Back a few months ago I posted a theological geeky article entitled, Historical Science, Observational Science, and Creation. I was interacting with the challenges of an old earth proponent by the name of Luke Nix who maintains his blog called Faithful Thinkers.
Luke claimed in his initial post that the categories historical/origin science and observational/operational science are a false dichotomy. Young earth creationists, like Ken Ham and those Answers in Genesis folks, regularly distinguish operational science from origin science when they respond to their critics.
But, as Luke goes on to suggest, when they make that distinction and try to argue for their position, YEC are simply arguing falsely and are really just giving a reason for Youtube atheist to point and laugh at Jesus. Most importantly, it also cuts against his old earth views that he insists are necessary to make Christianity look rational in the eyes of the skeptic.
In my critique of his article, I tried to show that Luke had manufactured something of a strawman. He starts with inaccurate definitions of what origin and operational science means and from there forward the major criticisms he levels against YEC its use of the distinction falls rather flat. Not only that, but I noted two major pioneer books in the debate between evolutionists and creationists that addressed the very topic of origin science vs. operational science. They specifically utilized the distinction as a key, apologetic talking point and they were written by old earth creationists years before AiG even came into the worldview arena.
I notified Luke for his feedback after I posted my article. I didn’t hear back from him at first, and it wasn’t until around Christmas break that he acknowledged my post. He thanked me for the critique and said he’d respond. And true to his word, he did shortly after the new year. His rebuttal attempts to take me to task,
I have to confess I was a bit disappointed with his response. Primarily because he didn’t even attempt to interact with my review and rebuttal of his major arguments he claims refutes the alleged false dichotomy YEC make distinguishing between historical and operational science.
I will say, however, that I was appreciative of the fact that he at least reluctantly acknowledged the philosophical implications of his position. In other words, he acknowledges the fact that YEC consider (rightly, in my mind) historical science inadequate as a source of knowledge and truth. That’s because historical science relies heavily upon indirect, circumstantial evidence. Indirect, circumstantial evidence must be interpreted and so the majority conclusions that are often times extrapolated from those interpretations are heavily dependent upon the presuppositions of the person making them.
Luke, however, totally rejects that historical science is fraught with those philosophical notions. So much so that he charged me with misrepresenting the authors of those two works I noted. He even claims they affirm his position. That got me all riled up and I am going to show you that such is hardly the case.
Let me begin with The Mystery of Life’s Origins written by Charles Thaxton, Walter Bradley, and Roger Olsen. Again, a scanned PDF of the book is available online HERE.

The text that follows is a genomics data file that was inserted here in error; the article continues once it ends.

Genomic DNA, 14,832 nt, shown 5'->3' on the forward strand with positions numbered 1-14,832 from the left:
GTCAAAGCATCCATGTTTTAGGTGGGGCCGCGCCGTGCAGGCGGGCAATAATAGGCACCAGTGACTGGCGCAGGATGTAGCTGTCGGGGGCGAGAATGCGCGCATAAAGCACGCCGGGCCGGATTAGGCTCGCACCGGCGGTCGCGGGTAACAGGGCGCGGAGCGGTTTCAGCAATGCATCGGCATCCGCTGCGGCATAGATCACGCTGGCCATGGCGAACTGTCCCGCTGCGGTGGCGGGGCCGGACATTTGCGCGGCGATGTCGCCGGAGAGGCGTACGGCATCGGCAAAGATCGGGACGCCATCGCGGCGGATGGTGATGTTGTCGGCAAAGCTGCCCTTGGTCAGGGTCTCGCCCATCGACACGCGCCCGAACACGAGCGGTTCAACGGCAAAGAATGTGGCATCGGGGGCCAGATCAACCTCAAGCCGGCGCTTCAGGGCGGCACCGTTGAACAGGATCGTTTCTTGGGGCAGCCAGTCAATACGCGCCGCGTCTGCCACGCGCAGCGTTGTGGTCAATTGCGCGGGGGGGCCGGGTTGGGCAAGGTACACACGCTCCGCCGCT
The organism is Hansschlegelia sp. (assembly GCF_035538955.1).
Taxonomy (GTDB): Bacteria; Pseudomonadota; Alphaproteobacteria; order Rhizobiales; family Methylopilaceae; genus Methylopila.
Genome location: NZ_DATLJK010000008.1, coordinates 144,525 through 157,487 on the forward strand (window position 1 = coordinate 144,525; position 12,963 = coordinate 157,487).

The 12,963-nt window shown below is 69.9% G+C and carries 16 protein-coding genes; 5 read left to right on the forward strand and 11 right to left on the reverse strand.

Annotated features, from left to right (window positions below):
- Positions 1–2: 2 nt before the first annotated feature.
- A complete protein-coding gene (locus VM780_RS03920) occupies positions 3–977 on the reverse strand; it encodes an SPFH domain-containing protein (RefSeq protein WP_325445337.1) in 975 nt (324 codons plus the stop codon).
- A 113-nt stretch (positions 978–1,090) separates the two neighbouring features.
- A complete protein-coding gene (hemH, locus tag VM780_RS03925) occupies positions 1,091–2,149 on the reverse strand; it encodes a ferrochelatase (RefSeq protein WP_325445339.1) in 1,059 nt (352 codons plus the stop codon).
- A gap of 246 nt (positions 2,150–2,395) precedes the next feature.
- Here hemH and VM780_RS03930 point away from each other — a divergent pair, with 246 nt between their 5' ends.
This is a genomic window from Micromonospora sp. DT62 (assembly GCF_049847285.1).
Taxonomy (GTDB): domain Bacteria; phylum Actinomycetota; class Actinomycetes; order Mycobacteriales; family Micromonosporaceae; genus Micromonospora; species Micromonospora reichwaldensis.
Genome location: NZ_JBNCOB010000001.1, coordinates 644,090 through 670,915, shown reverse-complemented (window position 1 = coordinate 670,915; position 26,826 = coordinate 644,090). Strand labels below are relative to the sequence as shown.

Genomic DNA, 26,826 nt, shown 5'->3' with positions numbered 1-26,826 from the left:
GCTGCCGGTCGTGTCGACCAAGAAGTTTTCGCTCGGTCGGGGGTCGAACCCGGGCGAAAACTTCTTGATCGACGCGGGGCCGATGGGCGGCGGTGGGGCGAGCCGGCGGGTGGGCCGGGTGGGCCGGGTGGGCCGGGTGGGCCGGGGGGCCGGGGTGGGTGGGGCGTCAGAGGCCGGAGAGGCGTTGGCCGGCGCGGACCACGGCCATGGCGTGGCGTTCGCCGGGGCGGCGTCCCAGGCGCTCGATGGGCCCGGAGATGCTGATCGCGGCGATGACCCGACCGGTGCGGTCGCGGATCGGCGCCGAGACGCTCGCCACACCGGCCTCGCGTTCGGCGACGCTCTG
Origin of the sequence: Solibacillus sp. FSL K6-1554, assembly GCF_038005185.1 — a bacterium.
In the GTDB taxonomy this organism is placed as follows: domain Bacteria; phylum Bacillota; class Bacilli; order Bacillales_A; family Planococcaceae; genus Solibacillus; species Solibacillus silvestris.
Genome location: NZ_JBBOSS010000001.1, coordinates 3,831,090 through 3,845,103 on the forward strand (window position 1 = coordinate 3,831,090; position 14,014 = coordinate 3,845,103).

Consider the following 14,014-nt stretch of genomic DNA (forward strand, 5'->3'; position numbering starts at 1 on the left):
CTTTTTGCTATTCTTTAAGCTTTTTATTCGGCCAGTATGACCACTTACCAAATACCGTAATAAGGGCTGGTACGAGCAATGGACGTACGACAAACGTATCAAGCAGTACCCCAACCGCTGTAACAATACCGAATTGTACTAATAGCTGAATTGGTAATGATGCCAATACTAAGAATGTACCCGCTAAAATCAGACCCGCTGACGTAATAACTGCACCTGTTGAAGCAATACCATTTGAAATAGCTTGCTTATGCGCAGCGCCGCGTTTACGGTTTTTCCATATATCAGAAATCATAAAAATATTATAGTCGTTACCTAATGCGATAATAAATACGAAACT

The authors spend a number of pages in the epilogue discussing the distinction between origin/historical science and operational science. I didn’t provide any citations in my first article because that wasn’t my point; but seeing that Luke insists I’m misrepresenting those men, I’ll provide selective quotes.
First, regarding the definition of operational science the authors write,
Notice, however, that this approach to testing theories only works if there is some pattern of recurring events against which theories can be checked and falsified if they are false. Through repeated observation attention is focused on a class of events, each of which is similar. The equations describing the behavior of the class would be applicable to any of its individual members. Let us say,for example,we have a theory about earth orbiting the sun and we propose to test it by predicting a solar eclipse. Although a particular eclipse would be the focus of the experiment, the result would apply to solar eclipses as a general class. Because there are recurring patterns of celestial movements we can test the theory. Such theories are operation theories. That is, they refer to the ongoing operation of the universe. We shall call the domain of operation theories operation science for these theories are concerned with the recurring phenomena of nature. [Mysteries, 202 (of the printed edition)].
That definition is my definition; the definition of the folks at AiG.
But what about origin/historical science? The authors write,
On the other hand an understanding of the universe includes some singular events, such as origins. Unlike the recurrent operation of the universe, origins cannot be repeated for experimental test. The beginning of life, for example, just won’t repeat itself so we can test our theories. In the customary language of science, theories of origins (origin science) cannot be falsified by empirical test if they are false, as can theories of operation science. [Mysteries, 204 (of the printed edition)]
They continue by explaining that the only way to investigate origins is similar to sleuthing a murder. Why that sounds exactly like what Luke is saying. The authors, however, go onto to write,